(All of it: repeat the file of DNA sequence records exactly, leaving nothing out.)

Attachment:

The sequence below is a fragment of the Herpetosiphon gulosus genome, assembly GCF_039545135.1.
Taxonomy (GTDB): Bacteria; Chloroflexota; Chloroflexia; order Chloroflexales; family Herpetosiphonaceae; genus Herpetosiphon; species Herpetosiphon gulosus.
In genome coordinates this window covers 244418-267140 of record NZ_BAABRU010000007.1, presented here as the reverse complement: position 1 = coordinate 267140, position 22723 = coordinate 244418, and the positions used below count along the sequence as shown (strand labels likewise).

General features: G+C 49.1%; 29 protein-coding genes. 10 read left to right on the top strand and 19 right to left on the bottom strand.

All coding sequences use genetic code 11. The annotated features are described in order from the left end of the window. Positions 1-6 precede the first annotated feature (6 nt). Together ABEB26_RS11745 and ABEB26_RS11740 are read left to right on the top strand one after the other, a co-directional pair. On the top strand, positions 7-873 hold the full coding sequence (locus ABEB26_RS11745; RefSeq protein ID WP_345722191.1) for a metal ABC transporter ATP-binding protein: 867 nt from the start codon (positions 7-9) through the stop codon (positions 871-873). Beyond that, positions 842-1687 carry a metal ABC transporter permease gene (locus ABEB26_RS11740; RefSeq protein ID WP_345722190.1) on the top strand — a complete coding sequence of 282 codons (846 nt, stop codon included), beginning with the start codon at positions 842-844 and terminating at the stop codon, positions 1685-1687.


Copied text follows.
The sequence below is a fragment of the Herpetosiphon gulosus genome, assembly GCF_039545135.1.
Taxonomy (GTDB): Bacteria; Chloroflexota; Chloroflexia; order Chloroflexales; family Herpetosiphonaceae; genus Herpetosiphon; species Herpetosiphon gulosus.
In genome coordinates this window covers 244418-267140 of record NZ_BAABRU010000007.1, presented here as the reverse complement: position 1 = coordinate 267140, position 22723 = coordinate 244418, and the positions used below count along the sequence as shown (strand labels likewise).

General features: G+C 49.1%; 29 protein-coding genes. 10 read left to right on the top strand and 19 right to left on the bottom strand.

All coding sequences use genetic code 11. The annotated features are described in order from the left end of the window. Positions 1-6 precede the first annotated feature (6 nt). Together ABEB26_RS11745 and ABEB26_RS11740 are read left to right on the top strand one after the other, a co-directional pair. On the top strand, positions 7-873 hold the full coding sequence (locus ABEB26_RS11745; RefSeq protein ID WP_345722191.1) for a metal ABC transporter ATP-binding protein: 867 nt from the start codon (positions 7-9) through the stop codon (positions 871-873). Beyond that, positions 842-1687 carry a metal ABC transporter permease gene (locus ABEB26_RS11740; RefSeq protein ID WP_345722190.1) on the top strand — a complete coding sequence of 282 codons (846 nt, stop codon included), beginning with the start codon at positions 842-844 and terminating at the stop codon, positions 1685-1687.